The scattered desert and mountain communities of Riverside and San Bernardino Counties grew exponentially through late twentieth-century urban flight. The Inland Empire" became home to four million people. Their forebears' remarkable stories of survival, heroism and everyday charm and waywardness are captured here by historian Hal Durian. Unique episodes in the lives of Riverside founder John North, citrus pioneer Eliza Tibbets, hotelier Frank Miller, historian Mrs. Janet Gould and army general "Hap" Arnold are recounted, along with prison escapes, "desert rats," murder trials and church and military base lore. The famous Mission Inn's legacy is here, along with journeys to Rialto, Colton, Blythe, Twentynine Palms and other unique Inland Empire locales."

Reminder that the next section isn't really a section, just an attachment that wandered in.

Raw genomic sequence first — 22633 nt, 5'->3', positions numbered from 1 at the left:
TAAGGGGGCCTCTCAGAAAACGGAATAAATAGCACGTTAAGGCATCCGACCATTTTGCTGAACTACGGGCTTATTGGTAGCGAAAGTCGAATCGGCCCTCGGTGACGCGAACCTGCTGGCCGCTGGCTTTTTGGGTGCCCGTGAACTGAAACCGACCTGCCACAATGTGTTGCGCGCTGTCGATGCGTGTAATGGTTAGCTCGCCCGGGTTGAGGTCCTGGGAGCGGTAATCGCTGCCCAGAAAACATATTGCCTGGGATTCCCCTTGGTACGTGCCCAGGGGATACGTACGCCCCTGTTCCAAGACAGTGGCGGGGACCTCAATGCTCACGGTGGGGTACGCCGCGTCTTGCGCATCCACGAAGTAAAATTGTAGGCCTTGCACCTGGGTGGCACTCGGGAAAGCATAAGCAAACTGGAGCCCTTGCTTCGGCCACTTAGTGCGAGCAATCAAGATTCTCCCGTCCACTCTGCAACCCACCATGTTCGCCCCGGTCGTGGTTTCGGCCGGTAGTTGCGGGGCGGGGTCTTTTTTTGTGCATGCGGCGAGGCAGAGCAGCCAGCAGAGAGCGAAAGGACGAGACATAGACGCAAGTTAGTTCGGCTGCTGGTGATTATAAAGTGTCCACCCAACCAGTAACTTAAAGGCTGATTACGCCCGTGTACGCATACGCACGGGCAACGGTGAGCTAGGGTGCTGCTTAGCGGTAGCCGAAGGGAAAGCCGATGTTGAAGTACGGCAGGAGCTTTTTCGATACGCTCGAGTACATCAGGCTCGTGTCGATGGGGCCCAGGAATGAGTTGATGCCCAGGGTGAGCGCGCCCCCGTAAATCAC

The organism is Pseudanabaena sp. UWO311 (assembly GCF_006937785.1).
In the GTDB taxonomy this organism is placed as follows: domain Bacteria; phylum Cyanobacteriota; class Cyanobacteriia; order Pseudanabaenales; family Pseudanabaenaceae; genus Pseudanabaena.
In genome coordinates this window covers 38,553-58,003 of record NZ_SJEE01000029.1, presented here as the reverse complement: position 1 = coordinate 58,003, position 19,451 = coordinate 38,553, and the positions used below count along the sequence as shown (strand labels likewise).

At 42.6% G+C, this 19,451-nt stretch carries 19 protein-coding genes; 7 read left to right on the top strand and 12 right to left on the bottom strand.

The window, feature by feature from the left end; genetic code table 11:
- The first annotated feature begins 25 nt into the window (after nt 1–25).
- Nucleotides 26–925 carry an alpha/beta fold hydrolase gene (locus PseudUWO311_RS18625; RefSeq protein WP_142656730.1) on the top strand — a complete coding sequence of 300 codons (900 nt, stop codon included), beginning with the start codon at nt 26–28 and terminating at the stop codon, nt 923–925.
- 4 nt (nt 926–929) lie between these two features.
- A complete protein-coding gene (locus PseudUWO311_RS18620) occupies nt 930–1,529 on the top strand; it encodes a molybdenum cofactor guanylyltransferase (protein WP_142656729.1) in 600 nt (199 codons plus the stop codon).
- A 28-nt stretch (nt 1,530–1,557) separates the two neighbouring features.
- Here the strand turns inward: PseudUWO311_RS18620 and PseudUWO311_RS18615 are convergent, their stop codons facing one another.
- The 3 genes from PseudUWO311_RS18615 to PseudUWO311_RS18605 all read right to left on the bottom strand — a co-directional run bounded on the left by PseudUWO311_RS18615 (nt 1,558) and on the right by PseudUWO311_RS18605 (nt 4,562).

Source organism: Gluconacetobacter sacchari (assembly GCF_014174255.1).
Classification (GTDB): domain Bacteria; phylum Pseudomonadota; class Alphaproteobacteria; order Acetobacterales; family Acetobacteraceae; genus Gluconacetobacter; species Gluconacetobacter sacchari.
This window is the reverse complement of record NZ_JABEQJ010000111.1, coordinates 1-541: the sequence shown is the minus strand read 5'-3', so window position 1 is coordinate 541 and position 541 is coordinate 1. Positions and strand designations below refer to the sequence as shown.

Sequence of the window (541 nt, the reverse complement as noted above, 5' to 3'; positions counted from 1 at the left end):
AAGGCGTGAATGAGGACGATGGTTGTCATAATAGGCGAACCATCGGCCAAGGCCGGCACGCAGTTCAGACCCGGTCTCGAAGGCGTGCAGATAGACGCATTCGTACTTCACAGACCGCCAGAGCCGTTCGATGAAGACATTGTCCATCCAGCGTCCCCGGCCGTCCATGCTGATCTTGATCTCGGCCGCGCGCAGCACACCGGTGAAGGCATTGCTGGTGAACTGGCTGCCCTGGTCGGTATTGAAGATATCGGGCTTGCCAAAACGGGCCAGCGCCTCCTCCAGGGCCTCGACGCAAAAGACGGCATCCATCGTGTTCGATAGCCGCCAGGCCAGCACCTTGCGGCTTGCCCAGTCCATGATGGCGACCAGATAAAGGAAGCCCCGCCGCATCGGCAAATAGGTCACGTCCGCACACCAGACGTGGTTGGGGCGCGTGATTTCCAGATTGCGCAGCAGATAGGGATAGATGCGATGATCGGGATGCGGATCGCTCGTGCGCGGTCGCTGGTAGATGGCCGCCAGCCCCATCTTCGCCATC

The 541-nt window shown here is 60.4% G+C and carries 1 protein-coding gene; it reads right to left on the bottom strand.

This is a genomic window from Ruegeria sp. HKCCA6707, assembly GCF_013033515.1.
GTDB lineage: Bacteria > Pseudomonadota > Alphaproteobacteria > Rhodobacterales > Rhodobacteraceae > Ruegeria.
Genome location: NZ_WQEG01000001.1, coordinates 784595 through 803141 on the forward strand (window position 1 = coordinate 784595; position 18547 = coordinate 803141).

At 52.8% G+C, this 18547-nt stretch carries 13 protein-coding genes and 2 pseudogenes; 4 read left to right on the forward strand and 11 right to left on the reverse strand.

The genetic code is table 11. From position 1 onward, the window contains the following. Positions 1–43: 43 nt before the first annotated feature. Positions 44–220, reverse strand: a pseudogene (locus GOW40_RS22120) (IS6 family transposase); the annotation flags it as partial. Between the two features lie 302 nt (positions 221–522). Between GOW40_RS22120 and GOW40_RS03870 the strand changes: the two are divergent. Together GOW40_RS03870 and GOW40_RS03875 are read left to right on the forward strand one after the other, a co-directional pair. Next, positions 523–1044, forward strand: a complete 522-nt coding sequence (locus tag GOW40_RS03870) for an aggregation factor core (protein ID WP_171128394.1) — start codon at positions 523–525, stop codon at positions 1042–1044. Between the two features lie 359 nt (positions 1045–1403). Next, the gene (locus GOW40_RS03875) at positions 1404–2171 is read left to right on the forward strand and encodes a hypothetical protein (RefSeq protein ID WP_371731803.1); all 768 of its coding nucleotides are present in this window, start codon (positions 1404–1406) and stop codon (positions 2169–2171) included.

Hal Durian was the history columnist for seven years for the Riverside Press-Enterprise. A graduate of the University of California, Riverside, with an M.A. in history from the University of Arizona, Durian taught history and government at Chaffey High School in Ontario, California, for more than 30 years. He resides in Claremont, California.